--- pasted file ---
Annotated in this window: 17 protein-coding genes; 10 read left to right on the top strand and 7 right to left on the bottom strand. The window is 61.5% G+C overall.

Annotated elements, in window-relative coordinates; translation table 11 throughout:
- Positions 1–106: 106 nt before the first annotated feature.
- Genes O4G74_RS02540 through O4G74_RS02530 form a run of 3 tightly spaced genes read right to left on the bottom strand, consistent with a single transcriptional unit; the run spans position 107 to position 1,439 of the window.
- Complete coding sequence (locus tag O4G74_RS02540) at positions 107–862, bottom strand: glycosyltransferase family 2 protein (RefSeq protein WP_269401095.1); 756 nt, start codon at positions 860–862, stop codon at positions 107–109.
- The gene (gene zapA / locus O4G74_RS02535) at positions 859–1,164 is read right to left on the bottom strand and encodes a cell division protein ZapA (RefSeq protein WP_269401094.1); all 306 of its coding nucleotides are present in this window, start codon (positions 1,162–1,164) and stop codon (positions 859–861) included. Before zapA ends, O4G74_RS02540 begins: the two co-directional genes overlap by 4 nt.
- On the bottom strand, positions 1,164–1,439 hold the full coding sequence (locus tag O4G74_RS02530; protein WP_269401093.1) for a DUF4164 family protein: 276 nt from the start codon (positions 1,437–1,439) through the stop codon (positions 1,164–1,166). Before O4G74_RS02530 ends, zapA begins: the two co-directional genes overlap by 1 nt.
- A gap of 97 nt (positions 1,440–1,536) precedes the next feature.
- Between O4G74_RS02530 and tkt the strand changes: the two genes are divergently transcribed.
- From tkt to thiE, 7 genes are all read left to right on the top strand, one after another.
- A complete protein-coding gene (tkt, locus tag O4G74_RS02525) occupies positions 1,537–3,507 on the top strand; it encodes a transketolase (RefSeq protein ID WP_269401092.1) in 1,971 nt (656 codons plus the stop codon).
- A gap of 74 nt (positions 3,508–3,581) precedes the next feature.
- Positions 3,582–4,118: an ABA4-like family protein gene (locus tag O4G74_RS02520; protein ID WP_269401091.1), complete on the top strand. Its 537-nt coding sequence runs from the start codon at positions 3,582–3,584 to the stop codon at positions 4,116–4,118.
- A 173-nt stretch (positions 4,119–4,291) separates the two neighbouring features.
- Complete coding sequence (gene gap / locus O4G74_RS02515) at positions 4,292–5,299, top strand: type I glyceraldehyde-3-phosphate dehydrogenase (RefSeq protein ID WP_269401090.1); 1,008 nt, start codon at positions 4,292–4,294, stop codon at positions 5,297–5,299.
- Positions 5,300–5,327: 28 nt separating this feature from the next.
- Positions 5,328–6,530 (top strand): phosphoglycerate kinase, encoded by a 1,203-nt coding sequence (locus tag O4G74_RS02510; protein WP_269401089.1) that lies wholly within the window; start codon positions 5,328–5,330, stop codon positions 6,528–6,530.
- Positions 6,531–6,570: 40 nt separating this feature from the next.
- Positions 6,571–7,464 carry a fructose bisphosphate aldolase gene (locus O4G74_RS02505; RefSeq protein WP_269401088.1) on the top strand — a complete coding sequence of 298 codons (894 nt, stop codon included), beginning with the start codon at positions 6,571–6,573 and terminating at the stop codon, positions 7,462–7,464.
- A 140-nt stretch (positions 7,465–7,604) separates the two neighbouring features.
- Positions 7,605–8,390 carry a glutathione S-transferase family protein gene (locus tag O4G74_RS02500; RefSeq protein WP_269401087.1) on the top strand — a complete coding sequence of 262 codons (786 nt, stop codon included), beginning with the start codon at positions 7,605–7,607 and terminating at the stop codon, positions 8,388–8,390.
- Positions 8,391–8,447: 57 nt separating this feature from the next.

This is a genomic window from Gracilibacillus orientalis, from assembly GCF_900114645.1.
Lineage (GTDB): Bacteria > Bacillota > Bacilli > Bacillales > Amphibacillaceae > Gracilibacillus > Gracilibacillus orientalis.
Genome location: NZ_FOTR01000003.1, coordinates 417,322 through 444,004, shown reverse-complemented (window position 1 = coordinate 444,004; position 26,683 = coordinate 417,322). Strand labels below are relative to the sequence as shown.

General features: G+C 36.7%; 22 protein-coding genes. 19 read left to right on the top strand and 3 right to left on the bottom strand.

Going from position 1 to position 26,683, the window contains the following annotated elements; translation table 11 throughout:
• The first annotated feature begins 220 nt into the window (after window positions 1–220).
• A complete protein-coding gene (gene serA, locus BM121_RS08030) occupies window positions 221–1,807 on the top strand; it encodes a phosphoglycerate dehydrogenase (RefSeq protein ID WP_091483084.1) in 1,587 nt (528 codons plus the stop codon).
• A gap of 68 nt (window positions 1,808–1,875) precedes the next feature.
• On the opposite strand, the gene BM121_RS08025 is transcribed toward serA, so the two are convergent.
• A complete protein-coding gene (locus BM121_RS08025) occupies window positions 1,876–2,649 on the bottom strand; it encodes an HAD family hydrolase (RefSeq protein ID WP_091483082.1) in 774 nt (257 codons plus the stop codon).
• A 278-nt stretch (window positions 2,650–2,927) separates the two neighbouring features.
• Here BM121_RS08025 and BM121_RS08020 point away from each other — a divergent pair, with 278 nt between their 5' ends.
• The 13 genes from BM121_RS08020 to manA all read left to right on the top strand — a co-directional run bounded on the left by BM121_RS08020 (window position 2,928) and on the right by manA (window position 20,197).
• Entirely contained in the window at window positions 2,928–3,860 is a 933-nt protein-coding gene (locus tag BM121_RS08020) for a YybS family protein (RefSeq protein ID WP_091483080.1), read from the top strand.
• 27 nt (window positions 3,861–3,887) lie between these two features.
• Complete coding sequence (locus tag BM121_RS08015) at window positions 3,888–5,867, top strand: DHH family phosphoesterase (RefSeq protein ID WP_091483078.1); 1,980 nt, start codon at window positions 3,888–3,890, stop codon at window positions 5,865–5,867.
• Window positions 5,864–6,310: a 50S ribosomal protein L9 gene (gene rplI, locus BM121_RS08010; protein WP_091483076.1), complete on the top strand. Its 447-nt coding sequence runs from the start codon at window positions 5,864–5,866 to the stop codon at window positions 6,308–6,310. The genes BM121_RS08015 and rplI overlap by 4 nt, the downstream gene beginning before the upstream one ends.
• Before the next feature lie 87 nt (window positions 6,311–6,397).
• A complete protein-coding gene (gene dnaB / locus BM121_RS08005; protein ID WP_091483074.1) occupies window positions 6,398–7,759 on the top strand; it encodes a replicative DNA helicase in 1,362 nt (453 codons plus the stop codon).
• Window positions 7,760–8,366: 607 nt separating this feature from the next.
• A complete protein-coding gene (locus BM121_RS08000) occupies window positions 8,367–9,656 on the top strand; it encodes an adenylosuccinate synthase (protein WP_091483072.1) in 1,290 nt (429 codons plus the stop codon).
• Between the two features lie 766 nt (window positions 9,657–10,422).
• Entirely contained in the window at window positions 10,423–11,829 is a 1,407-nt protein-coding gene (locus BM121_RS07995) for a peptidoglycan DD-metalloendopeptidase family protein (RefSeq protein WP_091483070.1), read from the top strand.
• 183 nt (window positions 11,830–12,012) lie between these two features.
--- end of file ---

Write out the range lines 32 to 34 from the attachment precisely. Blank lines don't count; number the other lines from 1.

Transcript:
• A complete protein-coding gene (locus BM121_RS08025) occupies window positions 1,876–2,649 on the bottom strand; it encodes an HAD family hydrolase (RefSeq protein ID WP_091483082.1) in 774 nt (257 codons plus the stop codon).
• A 278-nt stretch (window positions 2,650–2,927) separates the two neighbouring features.
• Here BM121_RS08025 and BM121_RS08020 point away from each other — a divergent pair, with 278 nt between their 5' ends.